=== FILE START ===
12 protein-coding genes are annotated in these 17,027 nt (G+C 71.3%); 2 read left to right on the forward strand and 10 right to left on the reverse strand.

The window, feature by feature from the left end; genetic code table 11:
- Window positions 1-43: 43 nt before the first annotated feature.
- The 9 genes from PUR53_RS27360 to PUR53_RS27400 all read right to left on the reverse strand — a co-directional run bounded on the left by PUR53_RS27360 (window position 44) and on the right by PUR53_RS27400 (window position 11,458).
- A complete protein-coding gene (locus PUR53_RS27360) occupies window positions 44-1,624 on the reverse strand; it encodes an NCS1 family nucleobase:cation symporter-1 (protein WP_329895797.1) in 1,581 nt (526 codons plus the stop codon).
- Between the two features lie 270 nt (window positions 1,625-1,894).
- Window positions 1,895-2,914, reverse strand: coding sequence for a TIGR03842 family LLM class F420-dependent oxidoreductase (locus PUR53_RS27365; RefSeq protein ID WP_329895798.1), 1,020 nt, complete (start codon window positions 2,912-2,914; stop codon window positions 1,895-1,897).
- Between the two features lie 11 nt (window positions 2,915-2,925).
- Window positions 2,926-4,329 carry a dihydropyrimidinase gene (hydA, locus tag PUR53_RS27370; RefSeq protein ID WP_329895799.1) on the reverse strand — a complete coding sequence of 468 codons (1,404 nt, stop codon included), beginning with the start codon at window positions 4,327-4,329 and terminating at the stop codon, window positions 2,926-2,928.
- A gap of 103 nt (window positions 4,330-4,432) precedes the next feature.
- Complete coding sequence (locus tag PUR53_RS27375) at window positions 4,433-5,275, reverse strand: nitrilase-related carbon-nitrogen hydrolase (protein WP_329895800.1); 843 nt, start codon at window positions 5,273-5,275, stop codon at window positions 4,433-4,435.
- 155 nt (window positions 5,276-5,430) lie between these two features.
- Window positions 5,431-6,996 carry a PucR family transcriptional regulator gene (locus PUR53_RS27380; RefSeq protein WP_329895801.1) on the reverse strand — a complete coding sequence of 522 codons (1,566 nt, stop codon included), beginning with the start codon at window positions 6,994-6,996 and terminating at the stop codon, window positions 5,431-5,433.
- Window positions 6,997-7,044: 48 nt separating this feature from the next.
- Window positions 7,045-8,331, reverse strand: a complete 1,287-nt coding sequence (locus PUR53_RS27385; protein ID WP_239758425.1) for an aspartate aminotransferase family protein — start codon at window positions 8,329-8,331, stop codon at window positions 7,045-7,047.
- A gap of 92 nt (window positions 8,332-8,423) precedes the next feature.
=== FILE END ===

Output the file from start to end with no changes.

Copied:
12 protein-coding genes are annotated in these 17,027 nt (G+C 71.3%); 2 read left to right on the forward strand and 10 right to left on the reverse strand.

The window, feature by feature from the left end; genetic code table 11:
- Window positions 1-43: 43 nt before the first annotated feature.
- The 9 genes from PUR53_RS27360 to PUR53_RS27400 all read right to left on the reverse strand — a co-directional run bounded on the left by PUR53_RS27360 (window position 44) and on the right by PUR53_RS27400 (window position 11,458).
- A complete protein-coding gene (locus PUR53_RS27360) occupies window positions 44-1,624 on the reverse strand; it encodes an NCS1 family nucleobase:cation symporter-1 (protein WP_329895797.1) in 1,581 nt (526 codons plus the stop codon).
- Between the two features lie 270 nt (window positions 1,625-1,894).
- Window positions 1,895-2,914, reverse strand: coding sequence for a TIGR03842 family LLM class F420-dependent oxidoreductase (locus PUR53_RS27365; RefSeq protein ID WP_329895798.1), 1,020 nt, complete (start codon window positions 2,912-2,914; stop codon window positions 1,895-1,897).
- Between the two features lie 11 nt (window positions 2,915-2,925).
- Window positions 2,926-4,329 carry a dihydropyrimidinase gene (hydA, locus tag PUR53_RS27370; RefSeq protein ID WP_329895799.1) on the reverse strand — a complete coding sequence of 468 codons (1,404 nt, stop codon included), beginning with the start codon at window positions 4,327-4,329 and terminating at the stop codon, window positions 2,926-2,928.
- A gap of 103 nt (window positions 4,330-4,432) precedes the next feature.
- Complete coding sequence (locus tag PUR53_RS27375) at window positions 4,433-5,275, reverse strand: nitrilase-related carbon-nitrogen hydrolase (protein WP_329895800.1); 843 nt, start codon at window positions 5,273-5,275, stop codon at window positions 4,433-4,435.
- 155 nt (window positions 5,276-5,430) lie between these two features.
- Window positions 5,431-6,996 carry a PucR family transcriptional regulator gene (locus PUR53_RS27380; RefSeq protein WP_329895801.1) on the reverse strand — a complete coding sequence of 522 codons (1,566 nt, stop codon included), beginning with the start codon at window positions 6,994-6,996 and terminating at the stop codon, window positions 5,431-5,433.
- Window positions 6,997-7,044: 48 nt separating this feature from the next.
- Window positions 7,045-8,331, reverse strand: a complete 1,287-nt coding sequence (locus PUR53_RS27385; protein ID WP_239758425.1) for an aspartate aminotransferase family protein — start codon at window positions 8,329-8,331, stop codon at window positions 7,045-7,047.
- A gap of 92 nt (window positions 8,332-8,423) precedes the next feature.